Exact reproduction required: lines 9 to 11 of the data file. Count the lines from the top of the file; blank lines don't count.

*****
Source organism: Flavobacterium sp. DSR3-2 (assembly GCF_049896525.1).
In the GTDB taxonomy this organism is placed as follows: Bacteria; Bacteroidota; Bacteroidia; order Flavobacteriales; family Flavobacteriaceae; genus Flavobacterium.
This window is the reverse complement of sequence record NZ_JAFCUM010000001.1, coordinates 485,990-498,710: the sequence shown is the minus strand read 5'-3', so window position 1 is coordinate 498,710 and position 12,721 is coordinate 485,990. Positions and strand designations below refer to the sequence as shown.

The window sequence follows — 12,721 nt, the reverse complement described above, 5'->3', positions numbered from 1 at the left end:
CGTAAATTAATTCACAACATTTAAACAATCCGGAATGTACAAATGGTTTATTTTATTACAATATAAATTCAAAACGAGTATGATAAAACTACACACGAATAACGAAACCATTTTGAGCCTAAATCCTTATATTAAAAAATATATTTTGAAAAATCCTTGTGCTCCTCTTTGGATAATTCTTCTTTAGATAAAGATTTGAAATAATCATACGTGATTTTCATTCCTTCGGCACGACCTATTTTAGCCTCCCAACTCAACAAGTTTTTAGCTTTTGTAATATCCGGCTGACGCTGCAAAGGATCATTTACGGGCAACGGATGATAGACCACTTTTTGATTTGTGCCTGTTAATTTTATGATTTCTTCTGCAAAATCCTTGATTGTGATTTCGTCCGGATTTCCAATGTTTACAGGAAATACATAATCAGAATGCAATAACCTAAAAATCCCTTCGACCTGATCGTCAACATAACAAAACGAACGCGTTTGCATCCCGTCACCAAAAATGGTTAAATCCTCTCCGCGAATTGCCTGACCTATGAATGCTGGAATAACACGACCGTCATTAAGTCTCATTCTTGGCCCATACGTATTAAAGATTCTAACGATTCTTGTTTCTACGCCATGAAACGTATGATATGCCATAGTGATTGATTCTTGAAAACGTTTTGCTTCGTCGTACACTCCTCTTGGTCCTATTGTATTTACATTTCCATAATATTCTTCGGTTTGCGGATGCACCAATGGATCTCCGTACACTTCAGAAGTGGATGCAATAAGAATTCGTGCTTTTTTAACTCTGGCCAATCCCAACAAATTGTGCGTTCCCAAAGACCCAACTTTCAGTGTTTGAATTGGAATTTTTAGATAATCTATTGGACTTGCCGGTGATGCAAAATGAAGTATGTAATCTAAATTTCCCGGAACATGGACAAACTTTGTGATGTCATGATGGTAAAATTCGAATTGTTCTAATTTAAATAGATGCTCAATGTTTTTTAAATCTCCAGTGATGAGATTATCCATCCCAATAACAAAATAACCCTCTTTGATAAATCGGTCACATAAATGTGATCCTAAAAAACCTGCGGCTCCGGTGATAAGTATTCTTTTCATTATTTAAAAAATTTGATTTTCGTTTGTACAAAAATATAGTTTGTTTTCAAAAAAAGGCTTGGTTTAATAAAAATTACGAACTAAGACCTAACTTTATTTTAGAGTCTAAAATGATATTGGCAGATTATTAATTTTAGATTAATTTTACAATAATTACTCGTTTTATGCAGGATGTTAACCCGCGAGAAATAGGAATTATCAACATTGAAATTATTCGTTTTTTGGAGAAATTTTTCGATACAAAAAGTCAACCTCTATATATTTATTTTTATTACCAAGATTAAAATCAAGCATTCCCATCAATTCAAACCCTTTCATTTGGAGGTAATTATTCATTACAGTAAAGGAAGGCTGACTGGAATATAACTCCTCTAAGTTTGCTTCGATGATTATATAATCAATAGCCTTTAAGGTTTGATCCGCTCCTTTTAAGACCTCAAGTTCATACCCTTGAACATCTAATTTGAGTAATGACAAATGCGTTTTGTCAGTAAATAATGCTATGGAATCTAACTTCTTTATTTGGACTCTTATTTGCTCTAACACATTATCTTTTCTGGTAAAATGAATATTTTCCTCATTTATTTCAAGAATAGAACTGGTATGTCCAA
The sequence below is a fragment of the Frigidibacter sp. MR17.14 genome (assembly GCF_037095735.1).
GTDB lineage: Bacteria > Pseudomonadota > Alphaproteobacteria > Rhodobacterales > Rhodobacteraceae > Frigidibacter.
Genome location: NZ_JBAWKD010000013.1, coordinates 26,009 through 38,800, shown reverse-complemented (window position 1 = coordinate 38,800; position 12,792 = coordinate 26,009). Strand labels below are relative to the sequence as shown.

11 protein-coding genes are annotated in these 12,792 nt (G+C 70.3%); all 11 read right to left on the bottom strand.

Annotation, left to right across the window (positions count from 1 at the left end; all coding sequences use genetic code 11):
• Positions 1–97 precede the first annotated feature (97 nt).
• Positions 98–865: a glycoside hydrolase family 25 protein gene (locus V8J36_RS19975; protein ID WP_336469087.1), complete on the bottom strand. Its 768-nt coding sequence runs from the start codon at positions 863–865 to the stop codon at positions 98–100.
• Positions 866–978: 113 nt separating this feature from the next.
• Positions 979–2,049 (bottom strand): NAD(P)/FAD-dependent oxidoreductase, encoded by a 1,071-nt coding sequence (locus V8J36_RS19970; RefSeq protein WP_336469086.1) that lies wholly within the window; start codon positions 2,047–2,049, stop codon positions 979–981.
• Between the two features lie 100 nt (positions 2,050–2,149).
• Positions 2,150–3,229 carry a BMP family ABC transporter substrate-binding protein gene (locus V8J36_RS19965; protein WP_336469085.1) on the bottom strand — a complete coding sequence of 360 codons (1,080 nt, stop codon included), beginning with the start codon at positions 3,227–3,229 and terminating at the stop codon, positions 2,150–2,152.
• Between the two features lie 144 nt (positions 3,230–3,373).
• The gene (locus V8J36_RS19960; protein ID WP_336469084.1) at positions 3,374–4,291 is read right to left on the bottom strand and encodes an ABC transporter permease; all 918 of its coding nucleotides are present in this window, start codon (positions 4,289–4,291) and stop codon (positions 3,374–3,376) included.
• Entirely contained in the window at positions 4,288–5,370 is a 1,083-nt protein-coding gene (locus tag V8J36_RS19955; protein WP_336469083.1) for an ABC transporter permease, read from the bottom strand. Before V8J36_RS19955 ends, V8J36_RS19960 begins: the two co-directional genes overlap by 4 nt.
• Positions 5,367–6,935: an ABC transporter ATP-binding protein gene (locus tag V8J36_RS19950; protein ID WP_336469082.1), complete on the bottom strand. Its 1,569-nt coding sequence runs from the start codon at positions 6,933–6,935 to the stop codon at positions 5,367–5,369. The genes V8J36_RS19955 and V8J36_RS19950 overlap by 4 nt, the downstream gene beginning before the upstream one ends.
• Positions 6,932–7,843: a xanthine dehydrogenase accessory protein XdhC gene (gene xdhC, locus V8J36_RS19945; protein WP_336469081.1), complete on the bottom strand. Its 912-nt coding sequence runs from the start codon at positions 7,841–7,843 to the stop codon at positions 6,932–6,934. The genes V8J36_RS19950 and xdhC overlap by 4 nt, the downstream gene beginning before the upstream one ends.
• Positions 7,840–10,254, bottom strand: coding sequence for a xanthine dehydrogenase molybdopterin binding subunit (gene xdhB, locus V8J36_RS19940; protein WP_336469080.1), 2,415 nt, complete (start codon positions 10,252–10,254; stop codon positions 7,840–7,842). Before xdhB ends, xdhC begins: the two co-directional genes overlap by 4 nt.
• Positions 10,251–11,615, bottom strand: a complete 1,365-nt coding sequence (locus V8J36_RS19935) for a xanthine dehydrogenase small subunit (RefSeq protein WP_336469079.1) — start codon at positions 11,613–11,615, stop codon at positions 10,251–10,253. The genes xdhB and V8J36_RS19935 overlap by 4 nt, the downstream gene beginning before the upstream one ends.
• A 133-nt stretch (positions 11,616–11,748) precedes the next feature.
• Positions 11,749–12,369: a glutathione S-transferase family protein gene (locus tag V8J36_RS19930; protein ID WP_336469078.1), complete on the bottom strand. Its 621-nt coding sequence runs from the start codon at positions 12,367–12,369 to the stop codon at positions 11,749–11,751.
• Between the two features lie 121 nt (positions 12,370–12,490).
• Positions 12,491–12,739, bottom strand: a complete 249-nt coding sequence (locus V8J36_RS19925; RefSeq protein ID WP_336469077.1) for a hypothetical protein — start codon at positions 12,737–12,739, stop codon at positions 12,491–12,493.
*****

11 protein-coding genes are annotated in these 12,792 nt (G+C 70.3%); all 11 read right to left on the bottom strand.

Annotation, left to right across the window (positions count from 1 at the left end; all coding sequences use genetic code 11):
• Positions 1–97 precede the first annotated feature (97 nt).